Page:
Persons with a developmental disability are those who have a “disability that is manifested before the person reaches twenty-two years of age, which constitutes a substantial disability to the affected individual, and is attributable to mental retardation or related conditions which include cerebral palsy, epilepsy, autism, or other neurological conditions when such conditions result in impairment of general intellectual functioning or adaptive behavior similar to that of a person with mental retardation” (CRS 27-10.5-102).
For children under five years of age, eligibility is based on determination of either a developmental delay or factors putting the child at risk of having a developmental disability.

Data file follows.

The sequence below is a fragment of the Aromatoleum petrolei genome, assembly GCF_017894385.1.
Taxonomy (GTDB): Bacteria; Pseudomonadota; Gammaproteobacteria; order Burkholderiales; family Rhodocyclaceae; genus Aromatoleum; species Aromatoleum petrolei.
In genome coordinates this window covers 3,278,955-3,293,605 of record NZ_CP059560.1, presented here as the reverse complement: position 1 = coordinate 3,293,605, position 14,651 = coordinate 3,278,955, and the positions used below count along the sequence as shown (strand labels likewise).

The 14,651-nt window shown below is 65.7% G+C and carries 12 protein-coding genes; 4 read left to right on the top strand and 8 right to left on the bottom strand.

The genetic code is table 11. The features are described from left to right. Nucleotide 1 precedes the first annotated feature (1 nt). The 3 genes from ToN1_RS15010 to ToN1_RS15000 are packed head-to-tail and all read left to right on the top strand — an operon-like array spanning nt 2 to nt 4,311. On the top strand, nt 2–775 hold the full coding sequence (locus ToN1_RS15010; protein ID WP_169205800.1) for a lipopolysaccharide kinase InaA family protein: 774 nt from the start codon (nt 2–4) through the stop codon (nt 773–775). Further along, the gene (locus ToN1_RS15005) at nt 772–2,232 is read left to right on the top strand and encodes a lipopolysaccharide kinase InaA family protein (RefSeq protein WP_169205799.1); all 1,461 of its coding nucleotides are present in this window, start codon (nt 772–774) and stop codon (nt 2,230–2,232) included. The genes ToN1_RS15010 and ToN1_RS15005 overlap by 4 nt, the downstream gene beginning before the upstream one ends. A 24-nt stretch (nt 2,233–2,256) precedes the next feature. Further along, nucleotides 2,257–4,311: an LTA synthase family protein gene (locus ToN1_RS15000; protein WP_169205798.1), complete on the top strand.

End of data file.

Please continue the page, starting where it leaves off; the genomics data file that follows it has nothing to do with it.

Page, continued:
A developmental delay is the slowed or impaired development of a child who is under 5 years old and who is at risk of having a developmental disability because of the presence of one or more of the following:
• Congenital syndromes and conditions associated with delay in development
• Metabolic disorders
• Prenatal and perinatal infections and significant medical problems
• Low birth weight infants weighing less than 1200 grams
• Postnatal acquired problems known to result in significant developmental delays
• A child less than 5 years old who is delayed in development by 1.5 standard deviations or more in one or more of the following areas; communication, self-help, social-emotional, motor skills, sensory development or cognition
• A child less than 3 years of age who lives with one or both parents who have a developmental disability.